Dorothy Estes: LHS class of 1911
The above plaque was recently found while preparing for this summer’s renovation work at Lowell High School. The plaque reads:
In Memory of
“Greater love hath no ma than this. That a man lay down his life for his friends.”
Erected by the Class of 1911
Dorothy Estes was born on July 1, 1894, in Lowell. Her father, Frederick A. Estes, had been born in Mason, New Hampshire, and worked as a clerk. Her mother, Emma F. Estes, had been born in Lowell. According to the 1900 census, the Estes family lived at 35 Burtt Street in the Highlands. The census also indicated that Mrs. Estes had given birth to four children but Dorothy was the only one still alive. The 1910 census showed that the family had expanded with another daughter, Barbara, being born in 1903.
Dorothy attended Lowell High School and was an excellent student. She was the salutatorian of the class of 1911 and one of the Carney Medal recipients that year. She returned to the high school for a post graduate year (which was a thing back then) and began at Wellesley College in the fall of 1912.
Wellesley was a good fit for Dorothy. She excelled in academics and participated in many extracurricular activities. Among her closest friends there was a sightless classmate. The two were said to be inseparable. That experience led Dorothy to enroll in an advanced education degree program at Columbia University when she graduated from Wellesley in May 1916.
However, the Columbia program didn’t begin until September so Dorothy returned to her family’s home in Lowell for the summer. Her sightless friend from college went to work at the Perkins School for the Blind. That summer, the friend chaperoned a group of sightless female students on a multiweek stay at Pentucket Pond in Georgetown, Massachusetts. Unable to stay there the entire time, the friend invited Dorothy to take her place as the “camp counselor.” Dorothy agreed and, accompanied by her 12 year old sister Barbara, traveled from Lowell to Georgetown and took charge of the girls.
Their daily routine involved walking to the beach and wading in the shallow water at the pond’s edge, however, within a few feet of the shore, the land under the water dropped precipitously to a depth of 15 feet. On August 10, 1916, Dorothy was on the beach watching the girls in the water when she noticed one edging toward the deep part of the lake. Dorothy called to her but the girl became disoriented and started walking further into the lake. Seeing that, Dorothy raced into the water without even removing her shoes. She reached the girl just as she stepped off the shelf and into the much deeper water. Although Dorothy could swim, the girl could not. She panicked, grabbed Dorothy around the neck, and dragged them both underwater.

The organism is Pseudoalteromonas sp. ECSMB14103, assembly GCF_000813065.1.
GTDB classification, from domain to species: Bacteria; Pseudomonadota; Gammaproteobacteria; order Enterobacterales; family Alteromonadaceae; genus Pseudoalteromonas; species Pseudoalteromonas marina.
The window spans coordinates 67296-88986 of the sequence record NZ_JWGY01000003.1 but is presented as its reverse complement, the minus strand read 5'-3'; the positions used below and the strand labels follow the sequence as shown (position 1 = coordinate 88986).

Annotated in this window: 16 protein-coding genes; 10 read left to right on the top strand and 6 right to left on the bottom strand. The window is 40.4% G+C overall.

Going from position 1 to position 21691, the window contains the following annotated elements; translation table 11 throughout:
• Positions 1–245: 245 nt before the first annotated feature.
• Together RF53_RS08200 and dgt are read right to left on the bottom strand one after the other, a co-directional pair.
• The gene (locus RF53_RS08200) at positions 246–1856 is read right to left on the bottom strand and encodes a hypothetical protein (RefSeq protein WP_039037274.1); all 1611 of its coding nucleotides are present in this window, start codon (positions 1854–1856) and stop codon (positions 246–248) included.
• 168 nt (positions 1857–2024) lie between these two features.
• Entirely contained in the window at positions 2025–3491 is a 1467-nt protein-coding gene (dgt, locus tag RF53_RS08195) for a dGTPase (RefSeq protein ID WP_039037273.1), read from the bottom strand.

Barbara (Dorothy’s sister) had returned to their cottage so the only people on the beach were the other sightless girls. Hearing what was happening, they formed a human chain and edged into the water but when those at the end plunged into the deep water themselves, they struggled back to shore and abandoned their rescue effort. Their screams brought the caretaker of the cottage to the beach. He jumped into the water, quickly located Dorothy, and pulled her out. First he and then a doctor who arrived spent an hour trying to revive her but she was dead. Others who arrived searched for the body of the other girl which they located and recovered several hours later.
Dorothy’s body was returned to Lowell. A funeral service was held at her parent’s Westford Street home on Sunday, August 13, 1916. She was buried in the family lot at Edson Cemetery.
It is unclear when the plaque was created or where it was installed at the high school.
As for Dorothy’s family, her father, who worked mostly as a real estate appraiser but was best known for his service with the National Guard in the Mexican American War and in World War One, died in 1936. Her mother died in 1940. Her sister Barbara also graduated from Wellesley and had a career as a social worker. Barbara died in 1941 at age 38. Her obituary reported that her death followed a long illness.
5 Responses to Dorothy Estes: LHS class of 1911
In Britain, we teachers have to do what we call a ‘risk assessment’ before every trip we make with the students. Sometimes we curse the irksomeness of all the questions: what problems do you foresee? What actions have you taken to avoid such problems? Maybe it’s not such a bad thing at all if we are forced to think through the dangers – to avoid one accident which endangers the life of a teacher or student is worth one hell of a lot of paperwork.
Thanks for the comment, Malcolm. As I researched this story I was struck by how different it would be today where protective measures like you describe are standard procedure. I guess we learn from tragedies like this one.
Sad but very interesting story. An excellent job doing all that research on the basis of an old plaque.
Look on the back of the plaque it may have who made it. The company may have installed it. Was their company’s in Lowell that made brass plaques?
Doubtless, in 1916, casual summer wear, which I presume they were wearing since they were merely “wading”, was much more cumbersome than in later years, and I have no doubt that Dorothy and the struggling girl were weighted down by their waterlogged clothing (as were presumably the other girls), giving them little chance of survival in deep water. How valiant of Dorothy in her attempt to save a life and, sadly, sacrificing her own in the process. No doubt the surviving girls suffered the memory of that tragedy for many years to follow.
Thanks, Dick, for another true to life spellbinding tale.